Limited information and arbitrary scoring were used to determine health care access for 580,000 North Carolina teachers, state employees and their families.
Blue Cross NC’s network of provider locations statewide appears to be 38% larger than the selected vendor, and Blue Cross NC bid the lowest administrative fee of any bidder.
Blue Cross NC has been waiting for response on public records request for more information for four weeks.
Blue Cross NC releases the formal protest letter, the Request for Proposal and a comparison of the 2019 and 2022 RFPs.

DURHAM, N.C. – Blue Cross and Blue Shield of North Carolina (Blue Cross NC) today submitted its formal protest of the North Carolina State Health Plan’s decision to award the 2025-2027 contract for third-party administrative services to Aetna. The protest cites the simplistic RFP, or bid process, which represented a significant departure from the State Health Plan’s previous procurement and contracting process. The protest highlights the limited information and distorted scoring system used during the decision-making process.

The company submitted public records requests on December 15th and December 20th to better understand the State Health Plan’s decision.

“Blue Cross NC is proud of our long record of serving North Carolina’s teachers, state employees, first responders, county and city employees, and their families,” said Dr. Tunde Sotunde, president and CEO of Blue Cross NC. “State Health Plan members are more than customers, they are our neighbors, our friends and our family, and we have filed this protest to ensure the best outcome for them, for taxpayers, and for our state.”

Blue Cross NC’s main concerns center around the implications for State Health Plan members’ health care, the new RFP process and scoring system, and the impact to North Carolina.

Implications for Members

State Health Plan members have expressed concerns about maintaining access to their doctors. Yet, the RFP process did not score each proposed vendor’s network of providers, and the process did not consider the possible disruption to members’ access to health care providers. Based on a preliminary review of publicly available information, Blue Cross NC’s statewide network of total provider locations appears to be 38% larger than Aetna’s. A smaller network could result in a significant number of teachers and state employees across the state to change doctors they’ve built relationships with for years and travel farther for in-network care.

Additionally, Blue Cross NC bid the lowest administrative fee of any bidder.

Simplistic RFP Process

The 2022 RFP process also failed to capture other critical information, by:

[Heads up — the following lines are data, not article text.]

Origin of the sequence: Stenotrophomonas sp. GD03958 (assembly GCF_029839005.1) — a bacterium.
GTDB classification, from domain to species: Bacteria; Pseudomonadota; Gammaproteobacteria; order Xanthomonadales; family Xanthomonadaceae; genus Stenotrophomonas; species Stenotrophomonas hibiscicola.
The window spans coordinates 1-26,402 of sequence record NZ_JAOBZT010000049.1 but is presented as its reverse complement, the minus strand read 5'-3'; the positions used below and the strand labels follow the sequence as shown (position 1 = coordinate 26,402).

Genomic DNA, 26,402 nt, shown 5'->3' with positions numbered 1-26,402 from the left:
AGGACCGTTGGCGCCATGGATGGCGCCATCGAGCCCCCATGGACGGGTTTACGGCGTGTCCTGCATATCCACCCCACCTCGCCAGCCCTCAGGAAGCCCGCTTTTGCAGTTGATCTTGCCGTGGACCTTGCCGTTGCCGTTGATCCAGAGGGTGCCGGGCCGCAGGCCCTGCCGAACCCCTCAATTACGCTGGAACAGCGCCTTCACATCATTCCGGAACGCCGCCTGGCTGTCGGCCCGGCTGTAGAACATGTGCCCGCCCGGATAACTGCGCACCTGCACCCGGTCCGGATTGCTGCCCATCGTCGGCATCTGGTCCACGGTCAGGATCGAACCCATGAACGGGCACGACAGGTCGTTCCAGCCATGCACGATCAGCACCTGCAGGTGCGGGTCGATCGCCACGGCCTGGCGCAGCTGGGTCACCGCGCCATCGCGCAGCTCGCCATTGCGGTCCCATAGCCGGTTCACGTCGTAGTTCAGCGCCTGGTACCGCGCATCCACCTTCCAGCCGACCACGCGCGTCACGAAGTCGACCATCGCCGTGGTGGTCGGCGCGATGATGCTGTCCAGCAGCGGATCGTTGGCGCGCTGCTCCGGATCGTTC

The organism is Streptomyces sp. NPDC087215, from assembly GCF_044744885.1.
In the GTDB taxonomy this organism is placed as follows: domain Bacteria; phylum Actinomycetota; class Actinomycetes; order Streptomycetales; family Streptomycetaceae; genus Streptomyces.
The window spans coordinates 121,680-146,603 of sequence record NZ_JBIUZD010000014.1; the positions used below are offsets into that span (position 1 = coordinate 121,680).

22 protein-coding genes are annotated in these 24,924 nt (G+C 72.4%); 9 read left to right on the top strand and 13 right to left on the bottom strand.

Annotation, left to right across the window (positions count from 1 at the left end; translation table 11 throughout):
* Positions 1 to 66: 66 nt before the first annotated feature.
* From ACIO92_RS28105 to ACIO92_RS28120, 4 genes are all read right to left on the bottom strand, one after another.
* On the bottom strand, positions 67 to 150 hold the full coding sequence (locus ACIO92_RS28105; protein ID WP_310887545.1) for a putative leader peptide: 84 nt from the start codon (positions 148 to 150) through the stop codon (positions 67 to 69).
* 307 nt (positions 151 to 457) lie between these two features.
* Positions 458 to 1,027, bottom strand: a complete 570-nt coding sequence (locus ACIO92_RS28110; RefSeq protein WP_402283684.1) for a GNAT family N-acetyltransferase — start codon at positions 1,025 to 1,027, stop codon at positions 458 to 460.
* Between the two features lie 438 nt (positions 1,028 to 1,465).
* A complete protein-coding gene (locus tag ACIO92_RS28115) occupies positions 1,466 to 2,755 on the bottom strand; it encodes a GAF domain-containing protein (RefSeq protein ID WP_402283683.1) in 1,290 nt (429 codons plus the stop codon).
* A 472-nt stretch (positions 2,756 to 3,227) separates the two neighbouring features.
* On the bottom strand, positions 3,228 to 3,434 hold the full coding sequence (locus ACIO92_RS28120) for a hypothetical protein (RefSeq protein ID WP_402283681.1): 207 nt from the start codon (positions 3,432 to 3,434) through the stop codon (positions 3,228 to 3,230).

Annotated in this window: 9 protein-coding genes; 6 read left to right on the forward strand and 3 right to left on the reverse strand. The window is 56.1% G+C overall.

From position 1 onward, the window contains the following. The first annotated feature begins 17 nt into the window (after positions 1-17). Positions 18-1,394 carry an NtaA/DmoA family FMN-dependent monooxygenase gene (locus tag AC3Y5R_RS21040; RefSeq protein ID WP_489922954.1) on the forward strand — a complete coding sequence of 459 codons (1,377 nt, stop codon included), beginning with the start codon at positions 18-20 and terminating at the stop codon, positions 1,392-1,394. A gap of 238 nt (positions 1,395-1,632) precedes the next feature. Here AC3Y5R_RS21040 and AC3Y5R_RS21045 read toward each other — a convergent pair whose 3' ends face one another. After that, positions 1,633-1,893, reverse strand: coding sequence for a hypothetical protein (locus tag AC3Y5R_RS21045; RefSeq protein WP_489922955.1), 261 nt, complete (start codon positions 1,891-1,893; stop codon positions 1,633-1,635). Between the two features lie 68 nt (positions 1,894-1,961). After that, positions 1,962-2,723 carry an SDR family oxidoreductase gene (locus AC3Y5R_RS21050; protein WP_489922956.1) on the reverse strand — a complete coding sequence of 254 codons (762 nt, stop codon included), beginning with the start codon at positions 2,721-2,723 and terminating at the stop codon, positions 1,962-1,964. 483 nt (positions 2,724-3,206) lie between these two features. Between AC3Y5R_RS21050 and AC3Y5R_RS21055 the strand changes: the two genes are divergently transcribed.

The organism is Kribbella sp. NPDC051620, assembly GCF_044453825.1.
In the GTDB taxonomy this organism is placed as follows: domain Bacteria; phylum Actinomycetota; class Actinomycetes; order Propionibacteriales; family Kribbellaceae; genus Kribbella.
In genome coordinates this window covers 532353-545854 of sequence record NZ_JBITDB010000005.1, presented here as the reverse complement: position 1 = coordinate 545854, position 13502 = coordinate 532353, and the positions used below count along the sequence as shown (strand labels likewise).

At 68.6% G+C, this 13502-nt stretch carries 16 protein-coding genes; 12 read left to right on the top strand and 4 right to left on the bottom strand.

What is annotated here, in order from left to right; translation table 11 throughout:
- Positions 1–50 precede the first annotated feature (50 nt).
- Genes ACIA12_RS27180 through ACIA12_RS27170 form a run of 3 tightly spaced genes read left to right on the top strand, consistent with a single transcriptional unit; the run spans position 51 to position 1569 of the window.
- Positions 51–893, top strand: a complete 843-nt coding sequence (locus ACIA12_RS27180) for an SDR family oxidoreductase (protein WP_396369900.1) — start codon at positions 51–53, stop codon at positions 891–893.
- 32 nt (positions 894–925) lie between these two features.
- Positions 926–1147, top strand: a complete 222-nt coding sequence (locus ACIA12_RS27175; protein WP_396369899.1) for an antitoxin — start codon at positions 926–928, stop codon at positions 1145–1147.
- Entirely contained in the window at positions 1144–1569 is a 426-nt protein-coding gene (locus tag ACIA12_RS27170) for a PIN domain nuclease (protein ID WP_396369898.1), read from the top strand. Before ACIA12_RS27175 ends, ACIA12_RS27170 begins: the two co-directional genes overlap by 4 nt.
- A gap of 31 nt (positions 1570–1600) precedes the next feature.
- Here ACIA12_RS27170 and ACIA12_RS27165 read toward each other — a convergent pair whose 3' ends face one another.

• Relying on simplistic yes/no questions and prohibiting explanations of capabilities or the ability to provide helpful context.
    • For example, on cost issues, the 2022 RFP replaced the Plan’s 2019 more robust scoring method with vague standards. Specifically, the 2019 RFP evaluated cost based on a 10,000-point-scale, while the 2022 RFP used just a 10-point scale.
    • Also, finalist presentations were not included in the 2022 RFP process.
  • Oversimplifying the criteria used to assess the technical expertise of each company.
    • For example, the 10,000-point-scale used in 2019 to rate technical expertise was reduced to just a 310-point-scale.
  • Neglecting to appropriately weight requirements.
    • For example, every response to a technical requirement was treated as identical in importance.

Impact to North Carolina

The 2022 RFP removed any preference for companies that have resources in North Carolina. As a North Carolina not-for-profit company, Blue Cross NC is headquartered in the state, supports North Carolina jobs and does not have shareholders. In fact, Blue Cross NC employs hundreds of North Carolinians directly serving the State Health Plan.

As part of its protest filing today, Blue Cross NC is releasing:

Additional documents and information relating to the decision have been requested through public records requests submitted to the State Treasurer’s Office on December 15 and December 20, 2022. The State Health Plan has not committed to a specific timeline for response.

“Blue Cross NC’s focus will remain on providing the highest level of service to the State Health Plan members it is honored to serve,” Sotunde said.


  • August 20, 2022 – RFP issued by State Health Plan
  • September 26, 2022 – Deadline set by RFP for vendors to submit responses to certain minimum requirements
  • November 7, 2022 – Blue Cross NC, Aetna, and United Healthcare submitted proposals
  • December 14, 2022 – State Health Plan notified Blue Cross NC that Aetna was selected as Third-Party Administrator
  • December 15, 2022 – Blue Cross NC submitted first public records request
  • December 16, 2022 – Post-award meeting with State Health Plan
  • December 20, 2022 – Blue Cross NC submitted second public records request
  • January 4, 2023 – Treasurer announced selection of Third-Party Administrator
  • January 12, 2023 – Blue Cross NC submitted protest letter

About Blue Cross and Blue Shield of North Carolina:

Blue Cross and Blue Shield of North Carolina (Blue Cross NC), the leading not-for-profit health plan in North Carolina, is committed to making health care more affordable, easier to navigate and accessible for all. Since 1933, the health insurer has created programs and initiatives to provide North Carolinians the opportunity to be healthy. Blue Cross NC serves its customers and communities of more than 4.2 million members, including approximately 1.1 million on behalf of other Blue Plans. Blue Cross NC is an independent licensee of the Blue Cross and Blue Shield Association. Visit Blue Cross NC online at All other marks are the property of their respective owners.